Elizabeth Chats with…Cathie Hartigan

[My guest this month is a writer, a tutor and one of the co-authors of The Creative Writing Students’s Handbook. I have known her for a couple of years, since I joined Exeter Writers, which she Chairs. She is always smiling, is generous with her time and her experience, and has a critique style that I’m sure her students would agree is firm but fair. I am delighted to be chatting with Cathie Hartigan]

Good morning, Cathie. Let’s start by going back to the beginning. What is your earliest memory — and how old were you at the time? 

It was before I could walk and I remember shuffling up and down our hall on my bottom.  I didn’t crawl but developed this alternative means of getting about. We had lino at that time and I travelled at quite a speed.

What was your favourite subject at school — and which was the lesson you always wanted to avoid? 

Anything that involved stories or music was good, but gymnasium was another word for torture chamber.

If you had to escape from a fire, what three things would you take with you? 

My Macbook Air would be the first thing no question – rushes off to back it up right now – it contains so much of my life, the photos, writing, business, contacts, it’s scary. Secondly, I’m assuming super-hero powers here, I’d take my piano. It belonged to a lovely friend and is a fine instrument. Lastly, I’d take a small watercolour of a windbreak on the beach. It was the first picture I ever bought, well over thirty years ago and it’s still the first I put up if I move. For someone on a tiny salary £25 was quite expensive but I loved it and now see it as marking the start of being a grown-up.

How do you relax? 

I’ve always loved singing and for the last fifteen years have sung in a small group called Nota Bene. There are only six of us and we meet in each other’s houses to sing anything we like. Mostly that’s English and Italian madrigals and twentieth century part songs. My latest novel is called Madrigal and features a group something like ours, although the characters are entirely fictional, of course!

If you could change one thing about yourself or your life so far, what would it be? 

I’d like to be more athletic, both in being and doing. I have to be cajoled into exercise these days and that’s not good. 

Describe your ideal menu — and where would you like to eat it? 

I would be on a terrace overlooking the Tuscan countryside in full-flowering June. It would be lunch and nothing to do for the rest of the day. I wouldn’t mind an avocado and mozzarella panini or lots of delicious small courses, although no seafood please. Prosecco before, chianti during and expresso afterwards. On the other hand, they do a very good bacon bap at a café on Exmouth prom looking the sea!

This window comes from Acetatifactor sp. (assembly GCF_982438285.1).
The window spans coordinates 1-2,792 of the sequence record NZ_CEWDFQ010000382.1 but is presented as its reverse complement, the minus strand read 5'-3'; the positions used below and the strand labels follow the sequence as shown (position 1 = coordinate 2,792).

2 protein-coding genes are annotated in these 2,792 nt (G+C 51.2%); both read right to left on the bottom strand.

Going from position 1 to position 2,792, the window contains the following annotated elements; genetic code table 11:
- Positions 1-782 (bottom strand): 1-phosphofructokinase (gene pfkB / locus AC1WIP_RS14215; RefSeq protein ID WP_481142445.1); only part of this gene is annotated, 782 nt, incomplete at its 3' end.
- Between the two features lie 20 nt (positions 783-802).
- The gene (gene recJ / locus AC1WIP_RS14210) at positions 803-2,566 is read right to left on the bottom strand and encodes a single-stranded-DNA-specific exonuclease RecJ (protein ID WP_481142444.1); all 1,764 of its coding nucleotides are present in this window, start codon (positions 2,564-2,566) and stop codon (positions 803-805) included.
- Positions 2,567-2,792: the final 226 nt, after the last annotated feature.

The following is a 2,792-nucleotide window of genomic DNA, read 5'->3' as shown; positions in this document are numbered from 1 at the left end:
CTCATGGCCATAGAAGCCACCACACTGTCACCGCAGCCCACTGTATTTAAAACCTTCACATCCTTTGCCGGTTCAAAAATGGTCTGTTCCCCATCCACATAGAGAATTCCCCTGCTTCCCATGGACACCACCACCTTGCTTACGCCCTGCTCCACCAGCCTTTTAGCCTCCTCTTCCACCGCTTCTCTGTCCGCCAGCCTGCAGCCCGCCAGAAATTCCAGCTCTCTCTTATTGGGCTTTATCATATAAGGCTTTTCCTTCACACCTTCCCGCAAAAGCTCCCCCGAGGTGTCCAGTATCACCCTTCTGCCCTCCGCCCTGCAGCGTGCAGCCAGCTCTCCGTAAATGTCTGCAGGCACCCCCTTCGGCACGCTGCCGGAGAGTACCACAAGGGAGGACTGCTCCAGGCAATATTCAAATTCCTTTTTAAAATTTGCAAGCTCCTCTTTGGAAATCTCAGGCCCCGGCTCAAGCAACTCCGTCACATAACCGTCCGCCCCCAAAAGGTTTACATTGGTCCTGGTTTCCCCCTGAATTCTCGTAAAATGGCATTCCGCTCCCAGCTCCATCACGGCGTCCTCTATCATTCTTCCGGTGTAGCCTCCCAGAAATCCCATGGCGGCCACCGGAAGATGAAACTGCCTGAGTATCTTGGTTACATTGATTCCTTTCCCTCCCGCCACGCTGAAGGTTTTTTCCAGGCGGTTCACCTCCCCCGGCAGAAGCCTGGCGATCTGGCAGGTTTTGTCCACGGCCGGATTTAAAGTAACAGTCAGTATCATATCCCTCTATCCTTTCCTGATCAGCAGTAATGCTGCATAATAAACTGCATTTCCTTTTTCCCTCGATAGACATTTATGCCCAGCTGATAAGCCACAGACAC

If you were a car, what type would you be — and why? 

By Morven at en.wikipedia [GFDL (www.gnu.org/copyleft/fdl.html) or CC-BY-SA-3.0 (http://creativecommons.org/licenses/by-sa/3.0/)], from Wikimedia Commons
I’d like to be a Jenson Interceptor, an elegant classic with stylish sleek lines, but I’m really a Ford Ka, small, round and easy to park.

What would you have printed on the front of your T-shirt? 

I’d have Creative Writing Matters written on my T-shirt. I think creative writing certainly does matter and of course, it’s the name of the business I run with Margaret James and Sophie Duffy. I’d have to have our logo printed on the T-shirt too. Henry the cat would be very offended if I didn’t include him.

Would you describe yourself as left-brain (analytical), right-brain (intuitive) or a mix of both? 

Absolutely both. I think if I was all right-brain I would never have been a teacher or co-written The Creative Writing Student’s Handbook. Teaching a subject makes you analytical about what you do. How else can you explain it to someone else?

Do you have a writing maxim? 

I have ‘Do It Anyway’ written above my computer screen. It’s so easy to get discouraged by rejections or your own inner critic, but ‘nothing will come of nothing’. I know Lear wasn’t talking about writing when he said that, but it is still applicable!

Thank you for chatting to me today, Cathie.

Readers, if you would like to read more about Cathie, check out the Creative Writing Matters website. You can find The Creative Writing Students Handbook here.

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By Elizabeth Ducie

Elizabeth Ducie was a successful international manufacturing consultant, when she decided to give it all up and start telling lies for a living instead.

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